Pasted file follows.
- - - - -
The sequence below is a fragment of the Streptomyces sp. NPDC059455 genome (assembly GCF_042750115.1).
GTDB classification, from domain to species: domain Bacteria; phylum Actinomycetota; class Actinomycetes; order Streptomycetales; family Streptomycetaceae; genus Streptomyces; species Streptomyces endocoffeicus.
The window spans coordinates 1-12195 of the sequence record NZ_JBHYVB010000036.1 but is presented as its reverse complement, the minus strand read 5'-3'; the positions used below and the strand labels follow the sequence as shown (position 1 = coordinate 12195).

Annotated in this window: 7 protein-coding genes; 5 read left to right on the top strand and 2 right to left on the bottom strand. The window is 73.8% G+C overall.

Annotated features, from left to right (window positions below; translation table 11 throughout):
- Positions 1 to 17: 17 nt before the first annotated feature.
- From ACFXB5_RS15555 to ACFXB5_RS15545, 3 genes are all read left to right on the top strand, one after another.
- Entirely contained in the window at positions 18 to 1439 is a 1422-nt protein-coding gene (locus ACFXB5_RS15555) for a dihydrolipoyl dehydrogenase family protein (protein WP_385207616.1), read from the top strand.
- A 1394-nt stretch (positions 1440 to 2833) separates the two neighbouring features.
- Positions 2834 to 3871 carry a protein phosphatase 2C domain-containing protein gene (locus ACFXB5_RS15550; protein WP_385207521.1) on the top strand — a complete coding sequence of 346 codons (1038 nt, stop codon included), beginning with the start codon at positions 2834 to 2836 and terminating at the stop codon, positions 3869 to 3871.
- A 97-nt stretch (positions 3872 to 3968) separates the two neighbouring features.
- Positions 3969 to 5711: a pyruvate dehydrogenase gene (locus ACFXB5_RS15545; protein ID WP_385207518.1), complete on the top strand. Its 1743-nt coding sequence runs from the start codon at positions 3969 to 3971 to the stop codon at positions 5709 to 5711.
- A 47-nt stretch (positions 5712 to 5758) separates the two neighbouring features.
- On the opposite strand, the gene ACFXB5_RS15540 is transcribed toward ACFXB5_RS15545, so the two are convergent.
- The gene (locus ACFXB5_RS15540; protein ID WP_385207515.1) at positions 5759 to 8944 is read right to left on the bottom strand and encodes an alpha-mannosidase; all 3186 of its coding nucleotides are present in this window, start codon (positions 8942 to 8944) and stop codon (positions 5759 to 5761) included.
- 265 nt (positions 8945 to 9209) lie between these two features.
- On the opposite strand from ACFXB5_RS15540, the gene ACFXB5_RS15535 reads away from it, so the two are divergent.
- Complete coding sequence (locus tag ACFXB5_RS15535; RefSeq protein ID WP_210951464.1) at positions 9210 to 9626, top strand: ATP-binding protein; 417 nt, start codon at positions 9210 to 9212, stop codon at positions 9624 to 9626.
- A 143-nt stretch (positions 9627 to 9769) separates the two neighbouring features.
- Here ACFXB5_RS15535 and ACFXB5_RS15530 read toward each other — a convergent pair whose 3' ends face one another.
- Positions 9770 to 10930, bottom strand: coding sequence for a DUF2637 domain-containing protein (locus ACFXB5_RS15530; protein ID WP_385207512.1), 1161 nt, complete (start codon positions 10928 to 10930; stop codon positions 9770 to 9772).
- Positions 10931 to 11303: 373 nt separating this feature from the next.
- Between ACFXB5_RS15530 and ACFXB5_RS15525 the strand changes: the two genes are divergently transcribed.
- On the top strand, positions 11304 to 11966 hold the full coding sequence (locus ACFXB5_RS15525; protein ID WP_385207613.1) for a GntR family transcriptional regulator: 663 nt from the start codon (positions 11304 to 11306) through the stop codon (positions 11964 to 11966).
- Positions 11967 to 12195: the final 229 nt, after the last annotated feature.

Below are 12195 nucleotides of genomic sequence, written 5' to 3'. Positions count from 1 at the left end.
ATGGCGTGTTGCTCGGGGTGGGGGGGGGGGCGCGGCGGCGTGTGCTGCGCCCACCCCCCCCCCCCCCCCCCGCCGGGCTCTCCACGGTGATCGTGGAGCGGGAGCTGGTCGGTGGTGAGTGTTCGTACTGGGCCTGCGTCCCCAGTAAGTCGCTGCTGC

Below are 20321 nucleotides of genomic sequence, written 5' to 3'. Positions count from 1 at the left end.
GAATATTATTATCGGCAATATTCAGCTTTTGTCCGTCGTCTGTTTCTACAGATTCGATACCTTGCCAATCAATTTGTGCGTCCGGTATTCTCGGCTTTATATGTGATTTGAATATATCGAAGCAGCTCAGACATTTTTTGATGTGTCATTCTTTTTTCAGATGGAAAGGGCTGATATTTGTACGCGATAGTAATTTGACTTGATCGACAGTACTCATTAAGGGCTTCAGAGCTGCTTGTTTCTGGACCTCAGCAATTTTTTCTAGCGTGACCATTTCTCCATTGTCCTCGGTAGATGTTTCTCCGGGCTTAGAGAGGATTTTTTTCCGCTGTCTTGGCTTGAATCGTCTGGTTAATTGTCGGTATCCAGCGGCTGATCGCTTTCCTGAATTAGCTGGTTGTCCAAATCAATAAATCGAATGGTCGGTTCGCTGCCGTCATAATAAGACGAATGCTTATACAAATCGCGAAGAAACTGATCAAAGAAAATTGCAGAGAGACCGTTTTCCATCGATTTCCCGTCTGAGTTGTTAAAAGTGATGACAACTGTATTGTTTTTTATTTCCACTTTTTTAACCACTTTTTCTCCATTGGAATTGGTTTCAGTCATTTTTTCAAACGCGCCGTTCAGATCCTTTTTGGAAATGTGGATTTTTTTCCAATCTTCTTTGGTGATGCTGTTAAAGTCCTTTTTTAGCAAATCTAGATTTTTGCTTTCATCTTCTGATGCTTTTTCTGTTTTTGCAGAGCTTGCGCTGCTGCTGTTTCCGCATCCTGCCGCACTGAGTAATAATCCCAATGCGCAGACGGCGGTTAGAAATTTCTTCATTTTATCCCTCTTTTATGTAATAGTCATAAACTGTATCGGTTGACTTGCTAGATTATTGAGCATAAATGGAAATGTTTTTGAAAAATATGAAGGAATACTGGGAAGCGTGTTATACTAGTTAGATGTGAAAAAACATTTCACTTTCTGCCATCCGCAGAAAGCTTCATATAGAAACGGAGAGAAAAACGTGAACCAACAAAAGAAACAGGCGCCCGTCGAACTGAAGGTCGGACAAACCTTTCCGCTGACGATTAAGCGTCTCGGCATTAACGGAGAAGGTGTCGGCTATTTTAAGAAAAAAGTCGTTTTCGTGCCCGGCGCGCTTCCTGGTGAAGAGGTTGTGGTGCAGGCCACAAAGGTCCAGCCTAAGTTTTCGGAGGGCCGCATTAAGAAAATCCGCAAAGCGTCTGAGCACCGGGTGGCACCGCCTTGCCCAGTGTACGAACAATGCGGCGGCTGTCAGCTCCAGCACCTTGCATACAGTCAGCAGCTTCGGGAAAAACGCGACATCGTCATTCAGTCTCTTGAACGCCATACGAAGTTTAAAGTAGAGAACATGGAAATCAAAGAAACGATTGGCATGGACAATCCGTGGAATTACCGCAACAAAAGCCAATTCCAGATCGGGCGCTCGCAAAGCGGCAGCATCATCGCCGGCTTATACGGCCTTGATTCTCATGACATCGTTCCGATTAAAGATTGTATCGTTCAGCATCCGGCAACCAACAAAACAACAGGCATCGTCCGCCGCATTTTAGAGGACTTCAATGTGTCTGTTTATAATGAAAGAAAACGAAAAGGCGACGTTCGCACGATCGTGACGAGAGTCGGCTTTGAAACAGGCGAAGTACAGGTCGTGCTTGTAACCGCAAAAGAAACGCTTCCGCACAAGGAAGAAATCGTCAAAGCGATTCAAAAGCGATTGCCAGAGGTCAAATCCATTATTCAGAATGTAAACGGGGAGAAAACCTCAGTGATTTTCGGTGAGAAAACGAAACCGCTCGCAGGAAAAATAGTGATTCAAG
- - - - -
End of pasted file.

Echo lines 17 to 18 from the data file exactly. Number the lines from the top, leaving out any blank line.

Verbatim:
- On the opposite strand from ACFXB5_RS15540, the gene ACFXB5_RS15535 reads away from it, so the two are divergent.
- Complete coding sequence (locus tag ACFXB5_RS15535; RefSeq protein ID WP_210951464.1) at positions 9210 to 9626, top strand: ATP-binding protein; 417 nt, start codon at positions 9210 to 9212, stop codon at positions 9624 to 9626.